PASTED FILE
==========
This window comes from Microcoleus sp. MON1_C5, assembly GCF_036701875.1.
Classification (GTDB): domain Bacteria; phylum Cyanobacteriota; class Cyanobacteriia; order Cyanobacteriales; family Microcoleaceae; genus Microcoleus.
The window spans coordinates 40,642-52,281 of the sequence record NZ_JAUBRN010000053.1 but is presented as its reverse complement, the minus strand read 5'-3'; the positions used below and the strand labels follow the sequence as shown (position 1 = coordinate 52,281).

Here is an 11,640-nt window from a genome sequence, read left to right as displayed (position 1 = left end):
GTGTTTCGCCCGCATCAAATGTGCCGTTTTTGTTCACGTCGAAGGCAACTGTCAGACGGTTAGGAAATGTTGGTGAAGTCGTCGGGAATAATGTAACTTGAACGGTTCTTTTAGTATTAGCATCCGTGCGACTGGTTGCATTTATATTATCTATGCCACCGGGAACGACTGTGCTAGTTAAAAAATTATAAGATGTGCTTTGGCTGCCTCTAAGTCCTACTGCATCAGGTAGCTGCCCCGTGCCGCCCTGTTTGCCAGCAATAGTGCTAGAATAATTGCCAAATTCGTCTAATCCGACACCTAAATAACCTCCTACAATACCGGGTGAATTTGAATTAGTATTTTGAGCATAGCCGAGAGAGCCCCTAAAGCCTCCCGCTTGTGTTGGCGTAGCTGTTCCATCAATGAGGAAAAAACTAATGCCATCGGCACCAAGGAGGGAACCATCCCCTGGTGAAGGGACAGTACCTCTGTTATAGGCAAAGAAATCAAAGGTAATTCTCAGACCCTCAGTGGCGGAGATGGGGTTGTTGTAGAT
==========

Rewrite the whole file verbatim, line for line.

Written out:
This window comes from Microcoleus sp. MON1_C5, assembly GCF_036701875.1.
Classification (GTDB): domain Bacteria; phylum Cyanobacteriota; class Cyanobacteriia; order Cyanobacteriales; family Microcoleaceae; genus Microcoleus.
The window spans coordinates 40,642-52,281 of the sequence record NZ_JAUBRN010000053.1 but is presented as its reverse complement, the minus strand read 5'-3'; the positions used below and the strand labels follow the sequence as shown (position 1 = coordinate 52,281).

Here is an 11,640-nt window from a genome sequence, read left to right as displayed (position 1 = left end):
GTGTTTCGCCCGCATCAAATGTGCCGTTTTTGTTCACGTCGAAGGCAACTGTCAGACGGTTAGGAAATGTTGGTGAAGTCGTCGGGAATAATGTAACTTGAACGGTTCTTTTAGTATTAGCATCCGTGCGACTGGTTGCATTTATATTATCTATGCCACCGGGAACGACTGTGCTAGTTAAAAAATTATAAGATGTGCTTTGGCTGCCTCTAAGTCCTACTGCATCAGGTAGCTGCCCCGTGCCGCCCTGTTTGCCAGCAATAGTGCTAGAATAATTGCCAAATTCGTCTAATCCGACACCTAAATAACCTCCTACAATACCGGGTGAATTTGAATTAGTATTTTGAGCATAGCCGAGAGAGCCCCTAAAGCCTCCCGCTTGTGTTGGCGTAGCTGTTCCATCAATGAGGAAAAAACTAATGCCATCGGCACCAAGGAGGGAACCATCCCCTGGTGAAGGGACAGTACCTCTGTTATAGGCAAAGAAATCAAAGGTAATTCTCAGACCCTCAGTGGCGGAGATGGGGTTGTTGTAGAT